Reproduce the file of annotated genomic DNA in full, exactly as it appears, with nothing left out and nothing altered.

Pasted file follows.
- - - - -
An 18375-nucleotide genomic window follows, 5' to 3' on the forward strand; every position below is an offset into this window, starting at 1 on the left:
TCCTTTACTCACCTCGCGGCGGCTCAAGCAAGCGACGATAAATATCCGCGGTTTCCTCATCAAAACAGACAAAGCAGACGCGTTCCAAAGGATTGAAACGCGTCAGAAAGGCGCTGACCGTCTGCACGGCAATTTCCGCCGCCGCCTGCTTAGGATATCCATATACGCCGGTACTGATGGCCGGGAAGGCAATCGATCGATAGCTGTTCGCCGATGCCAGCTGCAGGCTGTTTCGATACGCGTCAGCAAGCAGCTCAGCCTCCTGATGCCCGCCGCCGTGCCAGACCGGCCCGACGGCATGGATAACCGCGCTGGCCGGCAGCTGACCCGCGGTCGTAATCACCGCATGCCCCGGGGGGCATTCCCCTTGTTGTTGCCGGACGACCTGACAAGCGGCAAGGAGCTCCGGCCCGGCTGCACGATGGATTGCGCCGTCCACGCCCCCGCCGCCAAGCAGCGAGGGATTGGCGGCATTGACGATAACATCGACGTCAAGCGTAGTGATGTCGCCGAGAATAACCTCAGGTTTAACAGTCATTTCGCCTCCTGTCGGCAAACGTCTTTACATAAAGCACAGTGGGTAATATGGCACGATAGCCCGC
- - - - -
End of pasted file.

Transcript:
An 18375-nucleotide genomic window follows, 5' to 3' on the forward strand; every position below is an offset into this window, starting at 1 on the left:
TCCTTTACTCACCTCGCGGCGGCTCAAGCAAGCGACGATAAATATCCGCGGTTTCCTCATCAAAACAGACAAAGCAGACGCGTTCCAAAGGATTGAAACGCGTCAGAAAGGCGCTGACCGTCTGCACGGCAATTTCCGCCGCCGCCTGCTTAGGATATCCATATACGCCGGTACTGATGGCCGGGAAGGCAATCGATCGATAGCTGTTCGCCGATGCCAGCTGCAGGCTGTTTCGATACGCGTCAGCAAGCAGCTCAGCCTCCTGATGCCCGCCGCCGTGCCAGACCGGCCCGACGGCATGGATAACCGCGCTGGCCGGCAGCTGACCCGCGGTCGTAATCACCGCATGCCCCGGGGGGCATTCCCCTTGTTGTTGCCGGACGACCTGACAAGCGGCAAGGAGCTCCGGCCCGGCTGCACGATGGATTGCGCCGTCCACGCCCCCGCCGCCAAGCAGCGAGGGATTGGCGGCATTGACGATAACATCGACGTCAAGCGTAGTGATGTCGCCGAGAATAACCTCAGGTTTAACAGTCATTTCGCCTCCTGTCGGCAAACGTCTTTACATAAAGCACAGTGGGTAATATGGCACGATAGCCCGC